A campaign by NGO Nature Kenya has saved the Dakatcha Woodland Important Bird Area (IBA) from destruction for planting biofuel crops, reports BirdLife International. Located near Kenya’s eastern coastline, the forest is home to two IUCN Red List Endangered species, Clarke’s weaver (Ploceus golandi) and sokoke pipit (Anthus sokokensis), both of which are imperiled by habitat loss. The plan to covert 10,000 hectares of the forest in jatropha, used for biofuels, was recently rejected by Kenya’s National Environment Management Authority (NEMA).
“It is heartening to see NEMA’s decisions being guided by science. We now urge NEMA to apply the same criteria to the proposed biofuel plantations in other sensitive areas such as the Tana River Delta,” said Paul Matiku, Executive Director of Nature Kenya (BirdLife’s offshoot in the region), in a press release.
Jatropha has become a controversial biofuel. Used to date in a number of notable air flights, proponents argue that the crop is resistant to drought and pest problems, and may be competitive in the energy market. However, critics contend that the biofuel, as with many first generation biofuels, may actually produce more greenhouse gas emissions than burning fossil fuels if it is grown over natural ecosystems, such as the Dakatcha Woodlands.
Even as the Dakatcha Woodlands is spared, a Canadian biofuel company has proposed to grow 10,000 hectares of jatropha in nearby wetlands, the Tana River Delta. Covering 130,000 hectares the Tana River Delta is considered one of the most important watersheds in the country.
“Sadly this case is just one of an increasing number of European companies grabbing land in Africa to cash in on biofuel subsidies in the UK and Europe,” says Helen Byron with the Royal Society for the Protection of Bird. “Ultimately, the only thing will stop it is for governments to end support for biofuels and to focus on cutting carbon from transport through electric vehicles instead.”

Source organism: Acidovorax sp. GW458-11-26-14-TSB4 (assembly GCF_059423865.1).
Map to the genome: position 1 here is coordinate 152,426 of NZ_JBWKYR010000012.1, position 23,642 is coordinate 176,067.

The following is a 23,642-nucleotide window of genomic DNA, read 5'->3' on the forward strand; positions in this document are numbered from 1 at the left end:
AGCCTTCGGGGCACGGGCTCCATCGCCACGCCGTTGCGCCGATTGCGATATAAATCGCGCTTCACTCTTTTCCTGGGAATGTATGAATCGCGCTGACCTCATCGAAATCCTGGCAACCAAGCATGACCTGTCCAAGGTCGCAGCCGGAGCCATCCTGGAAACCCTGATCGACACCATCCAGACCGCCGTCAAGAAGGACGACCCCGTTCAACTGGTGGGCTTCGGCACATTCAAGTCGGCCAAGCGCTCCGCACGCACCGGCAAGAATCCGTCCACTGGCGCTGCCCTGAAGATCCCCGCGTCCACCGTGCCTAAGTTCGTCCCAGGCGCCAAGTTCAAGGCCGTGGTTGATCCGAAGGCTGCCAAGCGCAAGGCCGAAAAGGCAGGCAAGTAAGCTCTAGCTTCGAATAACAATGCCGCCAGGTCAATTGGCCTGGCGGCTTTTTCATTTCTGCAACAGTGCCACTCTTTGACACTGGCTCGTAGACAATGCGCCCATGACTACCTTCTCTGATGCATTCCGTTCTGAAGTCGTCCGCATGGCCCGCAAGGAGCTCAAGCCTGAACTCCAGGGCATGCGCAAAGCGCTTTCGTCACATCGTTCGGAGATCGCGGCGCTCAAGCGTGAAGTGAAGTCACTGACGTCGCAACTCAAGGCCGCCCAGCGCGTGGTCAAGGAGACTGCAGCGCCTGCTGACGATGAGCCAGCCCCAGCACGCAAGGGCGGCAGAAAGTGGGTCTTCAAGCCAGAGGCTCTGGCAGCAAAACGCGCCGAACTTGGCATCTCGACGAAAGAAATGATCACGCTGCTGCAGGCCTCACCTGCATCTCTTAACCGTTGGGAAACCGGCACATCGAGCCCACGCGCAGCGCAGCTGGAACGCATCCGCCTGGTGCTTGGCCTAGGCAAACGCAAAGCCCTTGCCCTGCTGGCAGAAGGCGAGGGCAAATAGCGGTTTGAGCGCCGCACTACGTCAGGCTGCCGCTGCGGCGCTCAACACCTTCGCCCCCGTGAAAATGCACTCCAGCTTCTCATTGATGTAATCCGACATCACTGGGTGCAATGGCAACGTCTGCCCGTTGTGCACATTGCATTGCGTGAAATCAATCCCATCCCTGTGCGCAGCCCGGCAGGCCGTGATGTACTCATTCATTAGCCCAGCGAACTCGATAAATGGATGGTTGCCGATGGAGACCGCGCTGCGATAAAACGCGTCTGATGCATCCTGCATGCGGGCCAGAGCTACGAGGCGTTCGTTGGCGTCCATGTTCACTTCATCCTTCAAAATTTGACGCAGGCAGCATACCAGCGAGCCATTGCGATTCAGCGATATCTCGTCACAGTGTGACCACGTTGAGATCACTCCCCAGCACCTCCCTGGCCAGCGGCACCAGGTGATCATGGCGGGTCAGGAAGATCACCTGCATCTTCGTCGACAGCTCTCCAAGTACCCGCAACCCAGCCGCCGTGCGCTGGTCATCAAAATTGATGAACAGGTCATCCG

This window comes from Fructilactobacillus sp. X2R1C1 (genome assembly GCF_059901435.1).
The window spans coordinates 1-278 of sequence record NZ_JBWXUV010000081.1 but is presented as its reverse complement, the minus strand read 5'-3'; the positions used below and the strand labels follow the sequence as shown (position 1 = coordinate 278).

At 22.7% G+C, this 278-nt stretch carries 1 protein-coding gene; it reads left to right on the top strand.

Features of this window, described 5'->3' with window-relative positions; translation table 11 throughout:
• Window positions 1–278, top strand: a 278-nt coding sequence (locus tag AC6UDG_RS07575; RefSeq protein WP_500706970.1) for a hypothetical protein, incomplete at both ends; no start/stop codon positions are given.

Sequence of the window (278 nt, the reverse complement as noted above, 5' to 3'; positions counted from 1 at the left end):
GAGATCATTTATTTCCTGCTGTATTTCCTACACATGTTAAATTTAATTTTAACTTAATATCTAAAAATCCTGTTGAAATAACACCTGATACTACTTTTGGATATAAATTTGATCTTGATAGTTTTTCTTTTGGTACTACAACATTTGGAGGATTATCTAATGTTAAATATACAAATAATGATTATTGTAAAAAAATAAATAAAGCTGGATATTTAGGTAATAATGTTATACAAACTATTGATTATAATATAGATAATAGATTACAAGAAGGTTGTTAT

(01/04/2012) It may appear unintuitive that special toilets could benefit hippos and other wetland species, but the Center for Rural Empowerment and the Environment (CREE) has proven the unique benefits of new toilets in the Dunga Wetlands on Lake Victoria’s Kenyan side. By building ecologically-sanitary (eco-san) toilets, CREE has managed to alleviate some of the conflict that has cropped up between hippos and humans for space.
(09/27/2011) Hundreds of thousands of Kenyans are supporting government efforts to enact progressive new policies through its Vision 2030 initiative as it promises to lift us out of a depressed economy and to take us onto a path to becoming a prosperous developed nation. For this to occur, development must be sustainable —but for now what the people want and need most is for the basic necessities for life to be assured like adequate water, sanitation, energy, health, education, homes, and jobs. It is unfortunate that some of our leaders are mistaken in believing that this means Kenya should look like USA or Europe with concrete cities and mega highways, speed trains, and artificial gardens—it will all be at the cost of our spectacular natural environment and wildlife heritage. Kenya hardly has any natural resources, what we have is wilderness and wildlife. For Kenya to stand apart, she must aspire to safeguard the environment and protect forests and wildlife as a central means of to attaining this sustainable development goal.
(06/19/2011) Africa’s forests are fast diminishing to the detriment of climate, biodiversity, and millions of people of dependent on forest resources for their well-being. But is the full conservation of Africa’s forests necessary to mitigate global climate change and ensure environmental stability in Africa? A new report by The Forest Philanthropy Action Network (FPAN), a non-profit that provides research-based advice on funding forest conservation, argues that only the full conservation of African forests will successfully protect carbon stocks in Africa.